Catholics harbored pedophiles and Mafia types and sanctified drinking and smoking which do not help the average parents to have good temperament and model the fruit of self-control in themselves.

    I favor the attempt at character education in schools --but I suspect it's a whole lot more effective when people feel accountable, by the addition of home and church teaching, to a Holy God of Eternity. Christianity teaches the equality of persons and the value of humility --combatting the natural human trait of selfishness/self-interest over others. That's why we have gone all over the world with our doctrines, our hospitals and schools --why we give more to others than any other nation historically.

    No church is exempt from the possibility of egregious sins in their leadership and laity --but some seem to do a better job than others of preaching Biblical values and living them and inculcating them in future generations.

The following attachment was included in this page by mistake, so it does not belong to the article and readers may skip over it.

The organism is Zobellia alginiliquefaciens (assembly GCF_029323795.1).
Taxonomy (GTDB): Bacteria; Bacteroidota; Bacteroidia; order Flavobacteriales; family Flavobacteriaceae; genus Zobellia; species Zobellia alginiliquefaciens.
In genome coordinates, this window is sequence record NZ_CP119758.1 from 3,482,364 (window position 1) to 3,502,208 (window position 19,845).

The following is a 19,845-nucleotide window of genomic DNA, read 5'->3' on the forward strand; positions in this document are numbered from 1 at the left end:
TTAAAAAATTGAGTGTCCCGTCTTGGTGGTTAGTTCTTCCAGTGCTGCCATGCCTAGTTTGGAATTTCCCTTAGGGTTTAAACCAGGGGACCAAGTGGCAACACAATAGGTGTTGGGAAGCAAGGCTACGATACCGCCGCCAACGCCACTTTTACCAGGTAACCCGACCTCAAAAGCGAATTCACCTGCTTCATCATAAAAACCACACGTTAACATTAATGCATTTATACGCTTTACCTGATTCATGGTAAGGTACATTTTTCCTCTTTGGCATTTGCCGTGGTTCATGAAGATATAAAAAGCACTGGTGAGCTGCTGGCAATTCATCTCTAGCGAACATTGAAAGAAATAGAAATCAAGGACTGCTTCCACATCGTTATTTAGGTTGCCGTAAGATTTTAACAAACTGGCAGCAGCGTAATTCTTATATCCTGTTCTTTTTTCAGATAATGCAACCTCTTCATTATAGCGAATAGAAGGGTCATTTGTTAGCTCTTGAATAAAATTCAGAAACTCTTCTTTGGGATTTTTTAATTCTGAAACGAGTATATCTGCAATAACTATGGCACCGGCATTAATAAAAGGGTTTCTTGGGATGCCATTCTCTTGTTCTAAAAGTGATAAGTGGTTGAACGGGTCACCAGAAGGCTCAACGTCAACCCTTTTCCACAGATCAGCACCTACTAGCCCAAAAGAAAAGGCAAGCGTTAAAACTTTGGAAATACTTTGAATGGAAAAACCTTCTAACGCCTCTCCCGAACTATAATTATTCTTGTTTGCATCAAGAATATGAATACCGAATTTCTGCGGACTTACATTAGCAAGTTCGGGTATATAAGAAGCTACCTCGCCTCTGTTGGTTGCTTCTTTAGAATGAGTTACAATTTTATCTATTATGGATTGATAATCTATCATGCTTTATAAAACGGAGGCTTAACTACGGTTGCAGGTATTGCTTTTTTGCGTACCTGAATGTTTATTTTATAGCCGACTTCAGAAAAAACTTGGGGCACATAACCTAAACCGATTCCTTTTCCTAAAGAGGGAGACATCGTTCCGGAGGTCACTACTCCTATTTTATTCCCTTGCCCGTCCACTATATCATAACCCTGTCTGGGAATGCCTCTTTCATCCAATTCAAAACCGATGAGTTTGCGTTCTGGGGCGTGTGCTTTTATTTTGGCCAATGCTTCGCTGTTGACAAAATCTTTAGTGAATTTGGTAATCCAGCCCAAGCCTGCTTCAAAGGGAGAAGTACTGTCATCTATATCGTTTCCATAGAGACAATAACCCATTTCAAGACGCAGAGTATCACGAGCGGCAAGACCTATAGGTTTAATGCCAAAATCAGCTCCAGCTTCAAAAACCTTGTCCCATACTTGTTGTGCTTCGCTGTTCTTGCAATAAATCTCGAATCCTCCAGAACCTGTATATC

4. Let me hasten to add that I do know another Hispanic family very well --who are exemplary Catholics, the parents --good people and devout in faith. But I don't think the Catholic church has been as effectual in Hispanic cultures overall with Biblical values --as the protestant church-going culture has been in America.
    I'm looking at the crime and incarceration rates.

  5. Mike,

    I just noticed a couple of things about that map.

    First Newark is just across the way so I was curious about its murder What a shock, I thought Fort Worth was bad.

    Newark Murder Rate dropped 30 percent

    From the article:
    Newark recorded 67 homicides in 2008, according to the police, the fewest since 2002, when there were 65. In 2007, there were 97 homicides; in 2006, just over 100.

    For the record the 2006 number was 105 murders...for a population of 281,402 in 2006.

    Those 67 murders represent a rate of 23.8 per 100,000. Fort Worth has a rate of 7.18 per 100,000 (population 681,818)